Our house is pretty okay, but our tomato seedlings are living in the lap of luxury since Jamie built them a greenhouse. He loves his outdoor projects and he loves growing veggies; combine the two and you might just end up with the bitchinest veggie garden imaginable. He hasn’t started giving his tomato seedlings little voices and personalities yet, but let me assure you, those dudes are spoiled rotten.
It began in April, when there was an autumn chill in the air and the chili peppers were beginning to look unhappy. Jamie had been wanting a permanent greenhouse, so he ordered a lean-to Maze greenhouse from Deals Direct. Same brand they carry at Bunnings, but cheaper, plus a bonus 20% off coupon and free shipping. It had an aluminum frame and strong polycarbonate panels, which sounded great to us. No more junky, flimsy, disintegrating zip-up covers.
Jamie wanted a sturdy foundation for it, so he built one out of scrap hardwood sleepers, using the same method we used for the raised beds. This would be the ‘floor’ for the greenhouse.
Constructing the greenhouse itself was far more complex. This made IKEA self-assembly look like Lincoln Logs.
And of course, it wasn’t over once assembled. We quickly realised one obvious fact: IT HAS NO BACK. IT’S A LEAN-TO MODEL. Ohhh, right. Time to bung together a backing for it out of recycled plexiglas sheeting. It’s all scratched to hell but it doesn’t need to be pretty, it just needs to be there.
And there was one more issue, which, I’ll let you play What’s Wrong With This Picture to figure it out. That’s right, the dwarf apricot tree in front of the greenhouse was a problem! It was young enough to move it out of the way, which I did in the middle of winter. It’s recovering well.
And here we are now, the greenhouse doing its job. The plants look great! It’s been so good for seedlings, as well as delicate plants that dislike spring winds blowing hot and cold. The sliding door lets fresh air pass through. (And yes, that excess section of plexi at the top gives me an eye twitch just looking at it. Soon.)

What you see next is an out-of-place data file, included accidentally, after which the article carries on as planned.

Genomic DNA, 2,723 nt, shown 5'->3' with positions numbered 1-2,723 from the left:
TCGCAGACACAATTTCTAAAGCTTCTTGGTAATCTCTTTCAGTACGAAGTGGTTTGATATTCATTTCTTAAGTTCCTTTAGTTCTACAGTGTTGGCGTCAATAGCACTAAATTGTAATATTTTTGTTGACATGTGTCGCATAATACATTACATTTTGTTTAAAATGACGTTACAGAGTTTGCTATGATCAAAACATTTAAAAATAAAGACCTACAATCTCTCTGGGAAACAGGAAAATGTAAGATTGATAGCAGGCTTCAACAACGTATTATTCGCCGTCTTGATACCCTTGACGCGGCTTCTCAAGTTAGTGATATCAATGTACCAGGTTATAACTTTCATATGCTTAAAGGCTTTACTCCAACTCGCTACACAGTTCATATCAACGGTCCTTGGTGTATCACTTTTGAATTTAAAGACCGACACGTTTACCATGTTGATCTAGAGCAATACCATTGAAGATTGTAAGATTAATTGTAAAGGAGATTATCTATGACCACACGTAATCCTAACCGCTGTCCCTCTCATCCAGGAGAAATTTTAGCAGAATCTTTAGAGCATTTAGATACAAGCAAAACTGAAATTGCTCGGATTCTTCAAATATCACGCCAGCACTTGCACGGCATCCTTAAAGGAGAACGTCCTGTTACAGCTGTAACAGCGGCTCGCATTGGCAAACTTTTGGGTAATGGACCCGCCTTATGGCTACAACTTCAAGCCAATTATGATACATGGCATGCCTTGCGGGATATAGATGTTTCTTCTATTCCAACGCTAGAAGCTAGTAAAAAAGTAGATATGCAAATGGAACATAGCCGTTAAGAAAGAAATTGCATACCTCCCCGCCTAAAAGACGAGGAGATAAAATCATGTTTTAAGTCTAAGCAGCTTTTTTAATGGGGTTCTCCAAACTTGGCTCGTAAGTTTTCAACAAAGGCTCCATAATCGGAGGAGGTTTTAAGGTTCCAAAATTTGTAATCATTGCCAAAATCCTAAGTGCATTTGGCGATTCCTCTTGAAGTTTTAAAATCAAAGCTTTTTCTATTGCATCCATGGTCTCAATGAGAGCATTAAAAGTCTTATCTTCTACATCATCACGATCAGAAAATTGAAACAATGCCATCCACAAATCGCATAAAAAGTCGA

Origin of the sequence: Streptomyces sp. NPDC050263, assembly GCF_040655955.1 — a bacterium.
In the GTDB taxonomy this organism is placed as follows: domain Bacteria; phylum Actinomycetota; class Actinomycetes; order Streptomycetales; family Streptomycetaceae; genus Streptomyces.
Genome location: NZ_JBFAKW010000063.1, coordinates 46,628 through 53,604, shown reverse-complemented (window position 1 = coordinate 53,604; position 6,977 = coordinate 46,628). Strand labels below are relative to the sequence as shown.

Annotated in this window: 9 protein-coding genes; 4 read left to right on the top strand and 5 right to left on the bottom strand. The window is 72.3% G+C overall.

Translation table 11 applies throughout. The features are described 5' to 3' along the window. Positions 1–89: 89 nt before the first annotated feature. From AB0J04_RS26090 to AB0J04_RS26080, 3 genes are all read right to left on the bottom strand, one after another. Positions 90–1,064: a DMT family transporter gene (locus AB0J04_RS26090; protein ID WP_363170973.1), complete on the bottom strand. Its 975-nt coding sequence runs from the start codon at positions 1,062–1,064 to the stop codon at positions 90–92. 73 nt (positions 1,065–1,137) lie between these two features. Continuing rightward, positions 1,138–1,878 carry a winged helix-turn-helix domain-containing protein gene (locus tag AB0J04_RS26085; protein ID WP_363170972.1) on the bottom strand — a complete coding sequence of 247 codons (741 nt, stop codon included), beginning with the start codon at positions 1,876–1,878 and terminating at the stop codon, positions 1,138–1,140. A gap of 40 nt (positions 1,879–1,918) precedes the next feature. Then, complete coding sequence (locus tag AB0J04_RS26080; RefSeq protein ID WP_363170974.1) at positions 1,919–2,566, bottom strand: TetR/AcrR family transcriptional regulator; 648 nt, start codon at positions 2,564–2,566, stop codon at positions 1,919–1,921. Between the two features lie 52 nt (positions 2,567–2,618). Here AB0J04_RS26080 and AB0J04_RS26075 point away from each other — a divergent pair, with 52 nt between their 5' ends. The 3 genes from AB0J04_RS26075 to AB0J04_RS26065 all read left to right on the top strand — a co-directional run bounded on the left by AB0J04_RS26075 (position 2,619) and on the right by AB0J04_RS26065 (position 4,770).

It’s a tradition in southern Tasmania to plant out tomatoes after the local Royal Show, the third week in October, because that’s the last frost. So we’re doing that this weekend. All of Jamie’s little guys are taking off, some of them flowering even. I think they’re ready for the big leagues.
(We bought seedlings. Maybe next time I’ll get around to doing seeds. Maybe.)
I did plant tomatillo seeds, which haven’t taken off yet. Last year’s batch did stupidly well, so I have high hopes for these guys. You’re going to be next year’s salsa verde crop! Yes you!
The chili peppers will probably stay in here most of the time. As I’ve learned with my year-round indoor habanero, they seem to like consistent warm conditions, no sudden cold snaps. The rocoto is more cold-tolerant than other pepper plants, but it’s only begun to thrive inside the greenhouse. It has flowers! Little purple ones.
A lime tree would also be a good candidate for the greenhouse, if we try growing another one in a pot. Lemons can survive outdoors here, but limes struggle.
So yeah, we’ve got a mini-greenhouse and it’s here to stay. Jamie is that much closer to garden domination. He’s got an irrigation system in the works and I made an extra trellis for my hundred million tomatillos to come, fingers crossed.
Gardens aren’t always the most interesting topic for people who are into houses and home decor, but we’re finding that we get a lot of satisfaction out of pottering around outdoors. Our dream is to have a patio with a firepit one day… but we’ve got an exterior paint job and front yard to finish off first.
I find gardens fascinating, and firmly believe that it’s an important part of the home, especially with the trend we’re seeing lately on the indoor/outdoor connection. We are looking at putting in a greenhouse eventually too, though our climate is a bit warmer than yours. I had no idea limes would struggle in Tasmania, interesting. Couldn’t do without chillies either, though they’re easier to grow in Perth I think. Still looking for a reliable source for Padron peppers.
I completely agree, gardens are awesome and I love reading about them. 😉 We don’t get the long, hot summers like in WA — most summer days are low-mid 20s, so peppers and tomatoes can be slow to get going. I’d never heard of Padron peppers, but they sound fun for serving at get-togethers.
We discovered them in Barcelona a few years ago, they are seriously the best. thing. ever. I could eat them all day!